No disc drive
The Retina MacBook Pro is just that - it’s packed with the sort of incremental technical improvements we’ve come to expect from every successive generation of computers. The laptop is powered by Intel’s quad-core Core i7 processors with up to 16 gigabytes of 1600 megahertz memory and 1 GB of dedicated video memory. The storage, meanwhile, is all flash-based, so copying files is faster than a traditional hard drive.
The lack of an optical disc drive, first ushered in with the MacBook Air, is sure to annoy some. Apple is again betting — in all-or-nothing fashion — that the future is disc-less, with all necessary media and software coming via download. Those who absolutely need disc drives will have to buy an external attachment if they want to use the Retina MacBook.
In many common use cases, the processing power differences aren’t that noticeable. For example, I did a speed test between the Retina MacBook and the new 13-inch MacBook Air, to see what the difference would be in copying files from a USB stick. The Retina MacBook, with its USB 3 port, copied the 3.5GB file in about five minutes while the Air - which has only a duo-core processor - did it in almost six. All things considered, that’s not that big a difference.
Similarly, both computers ably played four Quicktime high-definition movies simultaneously with no discernible slowdown or lag. The Retina MacBook scored more points in this test, of course, because of the higher resolution of the videos. They just looked so much better.
The Retina MacBook’s power supremacy was most apparent when it came to video processing. I tried outputting several videos from iMovie on both machines, with the higher-end machine typically finishing its jobs in about two-thirds the time of the slower one.
Testing the Retina MacBook against the Air wasn’t necessarily an apples-to-apples comparison - pardon the pun - but it did highlight the difference in target markets. The high-end laptop, at a lofty price range of $2,229 to $2,829, is aimed at professionals who deal with photos and videos on a regular basis, as well as at enthusiasts who simply must have the latest and greatest.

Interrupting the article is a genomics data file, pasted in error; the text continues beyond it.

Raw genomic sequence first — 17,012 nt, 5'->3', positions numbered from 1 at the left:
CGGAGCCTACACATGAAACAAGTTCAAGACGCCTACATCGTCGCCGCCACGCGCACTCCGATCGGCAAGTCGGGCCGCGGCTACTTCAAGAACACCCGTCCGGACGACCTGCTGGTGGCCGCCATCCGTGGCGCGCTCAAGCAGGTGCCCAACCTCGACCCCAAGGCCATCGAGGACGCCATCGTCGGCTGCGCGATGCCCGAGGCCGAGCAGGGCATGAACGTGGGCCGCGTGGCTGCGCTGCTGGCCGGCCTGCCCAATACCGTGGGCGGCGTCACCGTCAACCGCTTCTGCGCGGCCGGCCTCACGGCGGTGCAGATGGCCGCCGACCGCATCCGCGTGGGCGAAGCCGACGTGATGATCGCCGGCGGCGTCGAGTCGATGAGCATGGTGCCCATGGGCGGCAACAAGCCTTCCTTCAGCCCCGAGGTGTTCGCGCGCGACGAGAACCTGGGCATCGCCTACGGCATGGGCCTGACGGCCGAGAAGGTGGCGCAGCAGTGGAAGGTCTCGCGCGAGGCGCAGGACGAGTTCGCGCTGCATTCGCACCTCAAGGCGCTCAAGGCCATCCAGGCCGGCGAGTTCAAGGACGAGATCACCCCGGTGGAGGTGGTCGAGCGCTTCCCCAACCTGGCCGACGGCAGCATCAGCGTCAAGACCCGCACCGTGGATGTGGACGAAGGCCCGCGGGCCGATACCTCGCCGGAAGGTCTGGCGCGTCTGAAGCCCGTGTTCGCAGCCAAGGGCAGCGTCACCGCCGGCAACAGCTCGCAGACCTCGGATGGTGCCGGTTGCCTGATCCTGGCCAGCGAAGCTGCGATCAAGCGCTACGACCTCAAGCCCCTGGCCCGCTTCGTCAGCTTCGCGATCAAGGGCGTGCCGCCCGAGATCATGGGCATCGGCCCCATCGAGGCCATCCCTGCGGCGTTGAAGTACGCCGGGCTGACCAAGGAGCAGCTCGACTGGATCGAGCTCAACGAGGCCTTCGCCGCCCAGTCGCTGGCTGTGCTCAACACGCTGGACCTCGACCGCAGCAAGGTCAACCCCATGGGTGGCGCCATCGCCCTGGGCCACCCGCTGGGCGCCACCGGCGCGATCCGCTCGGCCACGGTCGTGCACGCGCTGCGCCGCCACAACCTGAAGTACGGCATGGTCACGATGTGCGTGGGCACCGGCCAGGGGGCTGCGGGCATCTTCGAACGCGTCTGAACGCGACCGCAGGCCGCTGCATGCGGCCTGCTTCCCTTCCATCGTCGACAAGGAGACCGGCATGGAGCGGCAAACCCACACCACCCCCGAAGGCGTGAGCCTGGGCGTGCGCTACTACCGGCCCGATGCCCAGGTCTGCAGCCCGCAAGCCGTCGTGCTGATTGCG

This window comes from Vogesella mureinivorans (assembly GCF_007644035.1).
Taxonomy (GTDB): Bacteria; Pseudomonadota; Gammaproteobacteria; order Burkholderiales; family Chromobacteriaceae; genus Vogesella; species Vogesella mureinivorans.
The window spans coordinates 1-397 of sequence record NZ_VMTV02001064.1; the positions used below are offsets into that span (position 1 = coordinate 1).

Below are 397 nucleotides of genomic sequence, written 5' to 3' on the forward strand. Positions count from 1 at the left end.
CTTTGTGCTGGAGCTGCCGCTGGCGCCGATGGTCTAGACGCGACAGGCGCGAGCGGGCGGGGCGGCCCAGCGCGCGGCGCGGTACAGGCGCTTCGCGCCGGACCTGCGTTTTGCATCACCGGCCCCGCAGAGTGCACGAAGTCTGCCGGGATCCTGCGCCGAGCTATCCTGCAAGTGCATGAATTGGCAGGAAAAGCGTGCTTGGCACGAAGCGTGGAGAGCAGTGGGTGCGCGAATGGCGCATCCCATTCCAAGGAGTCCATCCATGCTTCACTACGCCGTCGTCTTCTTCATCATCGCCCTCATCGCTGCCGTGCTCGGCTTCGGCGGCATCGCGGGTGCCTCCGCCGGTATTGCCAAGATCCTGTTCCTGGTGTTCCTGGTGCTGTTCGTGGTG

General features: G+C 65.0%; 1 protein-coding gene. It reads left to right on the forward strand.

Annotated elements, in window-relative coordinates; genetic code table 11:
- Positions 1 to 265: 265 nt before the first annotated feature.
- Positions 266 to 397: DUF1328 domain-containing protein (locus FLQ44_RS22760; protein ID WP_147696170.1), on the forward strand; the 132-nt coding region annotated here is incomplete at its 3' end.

Heavier than Air
Not surprisingly, it packs a few extra advantages. At a touch over two kilograms, the Retina MacBook feels clunky compared to the Air, the heaviest of which weighs in at only 1.3 kilograms. Still, the more powerful laptop is only slightly thicker.
It also offers about seven hours of battery life in moderate usage, which I found to be about an hour or two more than the Air. Lastly, the Retina MacBook also has a built-in HDMI port, for easy connection to external monitors and televisions.
All told, there’s little doubt the Retina MacBook Pro is a powerful machine with the best-looking display on the market. It’s a little heavier than its Air cousins, but the performance differences make up for it.
The Air line, which features four models between $1,029 and $1,529, is still priced at the upper end of laptops, but is more within reach for the everyday user. It’s a safe bet that Apple will, over time, filter down the Retina display into its less-expensive machines, with web and app developers adjusting their output to match.
The average consumer is probably better off waiting a year or two for that to happen. However, for pros and enthusiasts who need the best visual fidelity possible, the Retina MacBook Pro is a no-brainer purchase.